Walk #37: Horton in Ribbesdale to Hawes
Map of the walk
Maps courtesy of Google Maps. Route for indicative purposes only, and may have been plotted after the walk. Please let me have comments on what you think of this new format. For a detailed table of timings for this walk, please see the table file.
Today was quite an enjoyable day. I walked all day with Sam and Tony, and it was nice to have their good company. There were some nice views across the fells, and not much really steep uphill sections, just long inclines. The day was completed by finding out that Hawes had a chip shop that was open on a Sunday, so whilst Tony went exploring Hawes Sam and I just ate. It was sad to see that Cam High Road, and old Roman Road, had been massively rutted by motorbikes and cars - they really have ruined the surface and made it hard to walk along in places.
Whilst we were descending down into Hawes, we met a man and his sone who were busy climbing up the hillside. This was about 15.00 in the afternoon, and they looked very tried. It turns out that they were doing the Pennine Way north to south, and since they were running out of time they were compressing the whole of the Keld to Horton section into one day! They had already completed the climb over Great Shunner Fell from Hawes, and were now looking at doing the Cam High Road to Horton. They both looked very tired, and so I wished them the best whilst thinking that the odds were against them completing such a long day.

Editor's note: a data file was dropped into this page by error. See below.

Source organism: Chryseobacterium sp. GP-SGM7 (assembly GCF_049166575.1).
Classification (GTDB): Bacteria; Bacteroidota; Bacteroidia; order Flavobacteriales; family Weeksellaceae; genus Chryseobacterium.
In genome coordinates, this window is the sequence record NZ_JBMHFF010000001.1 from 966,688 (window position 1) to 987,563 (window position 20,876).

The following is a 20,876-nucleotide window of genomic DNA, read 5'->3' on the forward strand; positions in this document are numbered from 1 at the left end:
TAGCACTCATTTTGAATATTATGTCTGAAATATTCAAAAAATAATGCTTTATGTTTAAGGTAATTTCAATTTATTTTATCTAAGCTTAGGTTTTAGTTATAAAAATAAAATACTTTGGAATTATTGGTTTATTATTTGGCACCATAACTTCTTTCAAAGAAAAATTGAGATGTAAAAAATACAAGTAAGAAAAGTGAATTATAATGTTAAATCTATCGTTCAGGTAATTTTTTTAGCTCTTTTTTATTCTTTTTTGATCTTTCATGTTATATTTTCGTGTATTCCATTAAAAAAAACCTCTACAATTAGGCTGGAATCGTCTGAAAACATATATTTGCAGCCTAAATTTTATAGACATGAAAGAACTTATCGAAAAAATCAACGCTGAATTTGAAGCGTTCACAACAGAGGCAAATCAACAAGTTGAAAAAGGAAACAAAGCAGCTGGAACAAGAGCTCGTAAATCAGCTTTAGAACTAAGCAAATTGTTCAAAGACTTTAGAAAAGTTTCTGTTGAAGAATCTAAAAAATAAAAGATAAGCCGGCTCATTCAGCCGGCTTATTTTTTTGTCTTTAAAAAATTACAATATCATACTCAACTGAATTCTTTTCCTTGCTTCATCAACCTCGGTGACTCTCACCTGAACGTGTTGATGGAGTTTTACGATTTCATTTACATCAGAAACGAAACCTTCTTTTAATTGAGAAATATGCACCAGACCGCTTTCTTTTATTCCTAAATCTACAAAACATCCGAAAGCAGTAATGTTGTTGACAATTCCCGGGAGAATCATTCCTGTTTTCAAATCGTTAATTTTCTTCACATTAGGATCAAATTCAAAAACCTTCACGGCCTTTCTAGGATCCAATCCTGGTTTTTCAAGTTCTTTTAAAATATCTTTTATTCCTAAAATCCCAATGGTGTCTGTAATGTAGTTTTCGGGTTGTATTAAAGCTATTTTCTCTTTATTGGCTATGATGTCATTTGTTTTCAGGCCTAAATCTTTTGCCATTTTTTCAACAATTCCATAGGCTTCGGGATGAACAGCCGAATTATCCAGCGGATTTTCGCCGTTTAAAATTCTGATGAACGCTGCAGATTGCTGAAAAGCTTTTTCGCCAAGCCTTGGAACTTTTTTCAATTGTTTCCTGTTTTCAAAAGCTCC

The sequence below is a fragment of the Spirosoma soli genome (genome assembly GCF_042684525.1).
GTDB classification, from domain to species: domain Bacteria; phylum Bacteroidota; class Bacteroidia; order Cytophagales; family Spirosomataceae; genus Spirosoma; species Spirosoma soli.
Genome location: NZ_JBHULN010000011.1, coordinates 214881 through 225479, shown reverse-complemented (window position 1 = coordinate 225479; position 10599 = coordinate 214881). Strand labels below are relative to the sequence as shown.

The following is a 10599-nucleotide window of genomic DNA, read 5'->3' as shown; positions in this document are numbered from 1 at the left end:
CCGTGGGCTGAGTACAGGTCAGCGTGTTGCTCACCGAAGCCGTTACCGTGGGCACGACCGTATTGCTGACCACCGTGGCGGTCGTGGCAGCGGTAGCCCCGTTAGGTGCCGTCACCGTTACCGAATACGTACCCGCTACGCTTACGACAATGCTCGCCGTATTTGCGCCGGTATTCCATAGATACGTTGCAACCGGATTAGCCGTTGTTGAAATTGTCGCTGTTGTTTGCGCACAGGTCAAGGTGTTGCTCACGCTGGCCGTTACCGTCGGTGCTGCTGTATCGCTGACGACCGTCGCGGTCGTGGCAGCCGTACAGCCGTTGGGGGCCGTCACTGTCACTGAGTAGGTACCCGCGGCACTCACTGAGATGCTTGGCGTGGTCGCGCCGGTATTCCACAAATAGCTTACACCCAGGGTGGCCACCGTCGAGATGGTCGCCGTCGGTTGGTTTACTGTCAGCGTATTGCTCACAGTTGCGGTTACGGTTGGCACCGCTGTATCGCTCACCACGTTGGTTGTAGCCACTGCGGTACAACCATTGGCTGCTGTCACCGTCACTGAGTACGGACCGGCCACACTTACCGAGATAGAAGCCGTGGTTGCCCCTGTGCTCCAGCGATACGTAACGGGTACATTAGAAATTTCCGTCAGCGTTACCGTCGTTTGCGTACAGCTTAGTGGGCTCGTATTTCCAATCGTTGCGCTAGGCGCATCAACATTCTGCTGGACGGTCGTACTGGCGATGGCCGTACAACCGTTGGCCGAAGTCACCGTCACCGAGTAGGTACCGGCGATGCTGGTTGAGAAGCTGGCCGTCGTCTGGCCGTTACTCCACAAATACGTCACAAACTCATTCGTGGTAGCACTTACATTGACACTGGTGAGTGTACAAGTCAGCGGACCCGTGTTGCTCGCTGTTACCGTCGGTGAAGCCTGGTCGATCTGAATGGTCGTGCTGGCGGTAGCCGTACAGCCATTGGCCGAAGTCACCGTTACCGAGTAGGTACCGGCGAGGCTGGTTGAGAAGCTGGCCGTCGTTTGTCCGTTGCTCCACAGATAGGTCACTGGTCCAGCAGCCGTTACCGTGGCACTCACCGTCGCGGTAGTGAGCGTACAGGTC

Hawes YHA was quite nice, and the town itself is the largest settlement that we have been through or near since Hebden Bridge. Sam and I spent some time in the late afternoon looking around the town once we had finished our chips and generally looking around the shops. I joined the other in the pub in the evening for a pint, but left early due to the fact that I was very tired. I am not an evening person at the best of times, but especially when I have just been backpacking for over a week.
I am not going to bother giving any directions for any of the stages of the Pennine Way; there are many route descriptions produced that will better anything that I could produce. The main guides I used were the OS National Trail Guides, which come complete with strip maps of the route. Click on one of the links below to go to the Amazon page for each guide.
This makes a total distance of 14.0 miles, with 1883 feet of ascent and 1801 feet of descent.
Please note that I take no responsibility for anything that may happen when following these directions. If you intend to follow this route, then please use the relevant maps and check the route out before you go out. As always when walking, use common sense and you should be fine.
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And finally, enjoy your walking!
This walk was mentioned in the following routes: